July 2017 – Dunkirk
Well that’s 2017 wrapped up cinematically. Best film of the year, perhaps the decade.
Of course, it’s impossible to watch this film without thinking about BREXIT at the moment., but it’s a fine film. Far from sentimental and a long way from jingoistic, with the moral ambiguities of both individual and national attempts to flee the beaches all on show, but profoundly moving.
Standout jobs by Rylance and Branagh. Grown men weeping quietly at the showing I attended.
June 2017 – My Cousin Rachel
Great hopes (Rachel Weisz, Daphne du Maurier, Roger Michell, Cornwall…the omens were good) were sadly somewhat disappointed. Not quite sure why. Rachel Weisz is phenomenal. Perhaps it was just me. I’d happily give it another go, so not all bad.
April 2017 – Rogue One
As a Life Member of the Chalet Girl fan club, Rogue One was always going to work pretty well for me. It was nice to see how Kim’s boarding moves had shaped up for hyperspace.
But it was actually a bit of a revelation that Rogue One was quite so thoroughly enjoyable. I’ve never been a dedicated Star Wars fan and I got a bit lost somewhere between Attack of the Clones and The Force Droops. But this “spin-off” is just what the doctor, or alternatively George Lucas, ordered. I understood what was going on, Felicity Jones is great and Diego Luna does a great job too.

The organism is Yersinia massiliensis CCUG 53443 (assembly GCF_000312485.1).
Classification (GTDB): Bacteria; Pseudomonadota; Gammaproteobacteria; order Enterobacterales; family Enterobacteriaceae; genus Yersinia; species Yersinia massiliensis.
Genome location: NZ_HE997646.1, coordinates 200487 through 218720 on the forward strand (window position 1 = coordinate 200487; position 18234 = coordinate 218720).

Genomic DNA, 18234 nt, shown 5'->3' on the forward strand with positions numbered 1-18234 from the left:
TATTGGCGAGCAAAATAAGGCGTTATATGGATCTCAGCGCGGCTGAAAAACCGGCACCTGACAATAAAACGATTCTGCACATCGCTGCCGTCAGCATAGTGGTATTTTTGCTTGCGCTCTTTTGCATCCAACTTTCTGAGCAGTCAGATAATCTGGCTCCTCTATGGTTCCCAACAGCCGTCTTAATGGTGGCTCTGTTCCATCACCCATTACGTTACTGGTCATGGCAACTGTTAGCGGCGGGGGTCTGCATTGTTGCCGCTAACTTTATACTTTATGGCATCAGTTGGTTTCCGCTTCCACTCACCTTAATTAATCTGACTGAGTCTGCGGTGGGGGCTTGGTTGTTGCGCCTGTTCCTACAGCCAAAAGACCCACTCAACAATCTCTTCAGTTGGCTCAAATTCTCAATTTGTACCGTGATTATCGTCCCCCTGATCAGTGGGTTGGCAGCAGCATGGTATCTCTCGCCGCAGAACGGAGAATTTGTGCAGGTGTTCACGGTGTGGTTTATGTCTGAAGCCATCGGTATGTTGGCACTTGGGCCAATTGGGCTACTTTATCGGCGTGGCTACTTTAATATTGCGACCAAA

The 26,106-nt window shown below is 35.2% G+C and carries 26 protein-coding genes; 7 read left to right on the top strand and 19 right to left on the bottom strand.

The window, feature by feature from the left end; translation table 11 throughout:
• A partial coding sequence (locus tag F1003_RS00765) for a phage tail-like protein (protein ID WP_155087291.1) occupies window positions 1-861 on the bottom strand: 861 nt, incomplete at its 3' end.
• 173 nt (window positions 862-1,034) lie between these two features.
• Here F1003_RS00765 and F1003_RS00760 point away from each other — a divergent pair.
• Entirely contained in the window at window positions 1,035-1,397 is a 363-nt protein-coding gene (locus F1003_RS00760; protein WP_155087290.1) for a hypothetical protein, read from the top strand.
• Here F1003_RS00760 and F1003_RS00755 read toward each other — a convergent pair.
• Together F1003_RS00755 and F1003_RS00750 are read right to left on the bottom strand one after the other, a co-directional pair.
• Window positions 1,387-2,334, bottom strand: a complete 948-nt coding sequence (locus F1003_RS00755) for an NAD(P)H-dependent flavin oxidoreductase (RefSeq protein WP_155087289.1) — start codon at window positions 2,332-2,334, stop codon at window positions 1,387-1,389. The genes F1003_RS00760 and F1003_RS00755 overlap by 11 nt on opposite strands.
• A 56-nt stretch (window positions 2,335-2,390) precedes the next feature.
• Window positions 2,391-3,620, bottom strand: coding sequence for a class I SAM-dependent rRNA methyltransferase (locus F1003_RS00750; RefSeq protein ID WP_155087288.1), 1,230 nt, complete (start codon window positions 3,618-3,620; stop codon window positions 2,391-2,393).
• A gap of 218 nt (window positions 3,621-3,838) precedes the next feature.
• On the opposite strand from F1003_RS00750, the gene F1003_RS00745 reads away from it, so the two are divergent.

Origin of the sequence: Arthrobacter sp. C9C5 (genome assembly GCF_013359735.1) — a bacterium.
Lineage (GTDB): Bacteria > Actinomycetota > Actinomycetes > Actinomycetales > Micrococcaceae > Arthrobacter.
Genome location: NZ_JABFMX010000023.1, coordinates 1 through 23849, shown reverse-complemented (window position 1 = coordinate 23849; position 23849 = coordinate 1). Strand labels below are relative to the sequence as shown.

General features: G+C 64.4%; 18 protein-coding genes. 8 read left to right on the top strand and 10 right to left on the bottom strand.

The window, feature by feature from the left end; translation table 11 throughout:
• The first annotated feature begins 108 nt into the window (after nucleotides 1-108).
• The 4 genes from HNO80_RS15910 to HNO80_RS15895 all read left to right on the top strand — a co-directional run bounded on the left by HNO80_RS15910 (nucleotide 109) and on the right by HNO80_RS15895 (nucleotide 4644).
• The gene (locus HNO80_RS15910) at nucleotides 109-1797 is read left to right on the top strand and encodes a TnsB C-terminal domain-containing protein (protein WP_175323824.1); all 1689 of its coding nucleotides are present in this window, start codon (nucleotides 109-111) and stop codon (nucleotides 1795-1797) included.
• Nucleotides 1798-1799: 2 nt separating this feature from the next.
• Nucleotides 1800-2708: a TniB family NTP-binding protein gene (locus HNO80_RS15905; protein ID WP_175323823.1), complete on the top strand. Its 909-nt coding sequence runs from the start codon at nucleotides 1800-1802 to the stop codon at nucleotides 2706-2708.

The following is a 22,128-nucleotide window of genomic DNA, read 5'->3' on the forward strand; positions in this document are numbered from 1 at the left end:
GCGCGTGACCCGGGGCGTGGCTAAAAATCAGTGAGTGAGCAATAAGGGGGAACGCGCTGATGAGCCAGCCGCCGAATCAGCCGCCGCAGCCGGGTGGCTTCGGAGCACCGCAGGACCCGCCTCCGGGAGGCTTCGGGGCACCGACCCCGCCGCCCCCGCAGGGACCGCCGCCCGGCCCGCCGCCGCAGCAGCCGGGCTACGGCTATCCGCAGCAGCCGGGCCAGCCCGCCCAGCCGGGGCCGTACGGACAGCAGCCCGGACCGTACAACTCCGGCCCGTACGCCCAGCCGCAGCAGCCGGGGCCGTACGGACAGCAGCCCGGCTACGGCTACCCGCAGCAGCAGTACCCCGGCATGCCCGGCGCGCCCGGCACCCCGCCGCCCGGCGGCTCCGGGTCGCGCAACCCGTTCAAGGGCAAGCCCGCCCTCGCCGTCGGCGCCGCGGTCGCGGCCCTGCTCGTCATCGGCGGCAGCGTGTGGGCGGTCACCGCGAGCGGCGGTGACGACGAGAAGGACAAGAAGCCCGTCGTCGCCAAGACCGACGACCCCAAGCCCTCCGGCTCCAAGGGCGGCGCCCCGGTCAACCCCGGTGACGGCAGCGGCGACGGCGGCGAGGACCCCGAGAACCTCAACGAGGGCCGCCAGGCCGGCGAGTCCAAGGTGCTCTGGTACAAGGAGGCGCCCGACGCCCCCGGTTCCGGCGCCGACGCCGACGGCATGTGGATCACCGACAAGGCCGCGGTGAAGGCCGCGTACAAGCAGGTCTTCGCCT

Two hours of sheer escapism, amazing special effects, classic space battles, not too much of the incomprehensible Force and they even kill off the main characters. Great job. Perfect Sunday afternoon entertainment fare. (Well, if you’re not in the mood for Chalet Girl I suppose. When will someone see sense and cast Bill Nighy in a Star Wars film?)
January 2017 – La La Land
In the face of the most aggressive film PR campaign waged on British airwaves and screens for some years I was prepared to be cynical. Wrong. La La Land is a complete delight, defying all cynicism and joyfully presenting an eccentrically life-affirming entertainment that it would be hard, nay impossible, to dislike. Emma Stone and Ryan Gosling are wonderful, but Damien Chazelle – now that is special. Congrats.
“Here’s to the ones who dream
Foolish as they may seem.
Here’s to the hearts that ache.
Here’s to the mess we make.”
Couldn’t agree more. (Although better when sung…isn’t everything?)
December 2016 – Passengers